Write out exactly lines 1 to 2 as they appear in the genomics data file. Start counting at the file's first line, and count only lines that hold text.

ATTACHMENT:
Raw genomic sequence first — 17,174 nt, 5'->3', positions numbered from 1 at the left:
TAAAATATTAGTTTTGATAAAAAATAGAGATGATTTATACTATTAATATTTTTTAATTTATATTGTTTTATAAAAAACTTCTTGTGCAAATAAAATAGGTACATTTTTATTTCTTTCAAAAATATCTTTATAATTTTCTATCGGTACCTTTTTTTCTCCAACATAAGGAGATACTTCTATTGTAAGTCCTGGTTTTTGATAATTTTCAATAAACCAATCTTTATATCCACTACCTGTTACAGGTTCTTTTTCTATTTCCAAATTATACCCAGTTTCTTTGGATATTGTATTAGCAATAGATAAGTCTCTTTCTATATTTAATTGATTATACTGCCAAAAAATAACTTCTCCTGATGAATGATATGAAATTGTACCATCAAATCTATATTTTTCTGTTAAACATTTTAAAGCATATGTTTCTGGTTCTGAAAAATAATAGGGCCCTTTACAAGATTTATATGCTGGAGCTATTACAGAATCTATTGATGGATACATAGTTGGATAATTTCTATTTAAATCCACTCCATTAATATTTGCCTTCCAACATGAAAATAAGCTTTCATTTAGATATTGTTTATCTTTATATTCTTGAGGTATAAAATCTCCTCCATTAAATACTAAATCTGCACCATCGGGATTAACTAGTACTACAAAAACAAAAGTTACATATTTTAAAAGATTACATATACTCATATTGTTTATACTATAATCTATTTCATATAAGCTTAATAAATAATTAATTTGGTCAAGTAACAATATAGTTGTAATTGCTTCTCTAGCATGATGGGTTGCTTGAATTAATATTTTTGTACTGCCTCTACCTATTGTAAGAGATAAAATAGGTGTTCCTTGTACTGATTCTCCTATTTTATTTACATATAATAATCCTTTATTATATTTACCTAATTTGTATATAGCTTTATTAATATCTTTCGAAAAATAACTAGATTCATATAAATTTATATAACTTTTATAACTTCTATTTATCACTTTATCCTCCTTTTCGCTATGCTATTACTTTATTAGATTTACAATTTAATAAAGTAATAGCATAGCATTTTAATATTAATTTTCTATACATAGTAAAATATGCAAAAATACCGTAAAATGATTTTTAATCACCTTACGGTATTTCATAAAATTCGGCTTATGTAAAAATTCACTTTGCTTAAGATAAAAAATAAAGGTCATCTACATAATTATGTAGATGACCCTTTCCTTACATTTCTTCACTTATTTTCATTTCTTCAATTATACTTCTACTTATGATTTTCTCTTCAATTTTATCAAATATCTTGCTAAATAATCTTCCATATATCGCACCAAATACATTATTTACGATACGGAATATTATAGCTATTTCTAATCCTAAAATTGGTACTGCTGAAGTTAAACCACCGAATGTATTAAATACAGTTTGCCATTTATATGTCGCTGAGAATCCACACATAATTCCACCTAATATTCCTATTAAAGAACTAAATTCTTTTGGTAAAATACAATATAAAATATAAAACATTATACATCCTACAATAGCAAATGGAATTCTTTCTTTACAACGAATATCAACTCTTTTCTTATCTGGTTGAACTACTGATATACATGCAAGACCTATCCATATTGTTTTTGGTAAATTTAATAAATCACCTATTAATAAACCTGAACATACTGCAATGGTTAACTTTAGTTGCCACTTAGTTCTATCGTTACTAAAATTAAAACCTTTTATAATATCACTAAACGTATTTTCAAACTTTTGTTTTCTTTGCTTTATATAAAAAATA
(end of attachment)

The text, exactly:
Raw genomic sequence first — 17,174 nt, 5'->3', positions numbered from 1 at the left:
TAAAATATTAGTTTTGATAAAAAATAGAGATGATTTATACTATTAATATTTTTTAATTTATATTGTTTTATAAAAAACTTCTTGTGCAAATAAAATAGGTACATTTTTATTTCTTTCAAAAATATCTTTATAATTTTCTATCGGTACCTTTTTTTCTCCAACATAAGGAGATACTTCTATTGTAAGTCCTGGTTTTTGATAATTTTCAATAAACCAATCTTTATATCCACTACCTGTTACAGGTTCTTTTTCTATTTCCAAATTATACCCAGTTTCTTTGGATATTGTATTAGCAATAGATAAGTCTCTTTCTATATTTAATTGATTATACTGCCAAAAAATAACTTCTCCTGATGAATGATATGAAATTGTACCATCAAATCTATATTTTTCTGTTAAACATTTTAAAGCATATGTTTCTGGTTCTGAAAAATAATAGGGCCCTTTACAAGATTTATATGCTGGAGCTATTACAGAATCTATTGATGGATACATAGTTGGATAATTTCTATTTAAATCCACTCCATTAATATTTGCCTTCCAACATGAAAATAAGCTTTCATTTAGATATTGTTTATCTTTATATTCTTGAGGTATAAAATCTCCTCCATTAAATACTAAATCTGCACCATCGGGATTAACTAGTACTACAAAAACAAAAGTTACATATTTTAAAAGATTACATATACTCATATTGTTTATACTATAATCTATTTCATATAAGCTTAATAAATAATTAATTTGGTCAAGTAACAATATAGTTGTAATTGCTTCTCTAGCATGATGGGTTGCTTGAATTAATATTTTTGTACTGCCTCTACCTATTGTAAGAGATAAAATAGGTGTTCCTTGTACTGATTCTCCTATTTTATTTACATATAATAATCCTTTATTATATTTACCTAATTTGTATATAGCTTTATTAATATCTTTCGAAAAATAACTAGATTCATATAAATTTATATAACTTTTATAACTTCTATTTATCACTTTATCCTCCTTTTCGCTATGCTATTACTTTATTAGATTTACAATTTAATAAAGTAATAGCATAGCATTTTAATATTAATTTTCTATACATAGTAAAATATGCAAAAATACCGTAAAATGATTTTTAATCACCTTACGGTATTTCATAAAATTCGGCTTATGTAAAAATTCACTTTGCTTAAGATAAAAAATAAAGGTCATCTACATAATTATGTAGATGACCCTTTCCTTACATTTCTTCACTTATTTTCATTTCTTCAATTATACTTCTACTTATGATTTTCTCTTCAATTTTATCAAATATCTTGCTAAATAATCTTCCATATATCGCACCAAATACATTATTTACGATACGGAATATTATAGCTATTTCTAATCCTAAAATTGGTACTGCTGAAGTTAAACCACCGAATGTATTAAATACAGTTTGCCATTTATATGTCGCTGAGAATCCACACATAATTCCACCTAATATTCCTATTAAAGAACTAAATTCTTTTGGTAAAATACAATATAAAATATAAAACATTATACATCCTACAATAGCAAATGGAATTCTTTCTTTACAACGAATATCAACTCTTTTCTTATCTGGTTGAACTACTGATATACATGCAAGACCTATCCATATTGTTTTTGGTAAATTTAATAAATCACCTATTAATAAACCTGAACATACTGCAATGGTTAACTTTAGTTGCCACTTAGTTCTATCGTTACTAAAATTAAAACCTTTTATAATATCACTAAACGTATTTTCAAACTTTTGTTTTCTTTGCTTTATATAAAAAATA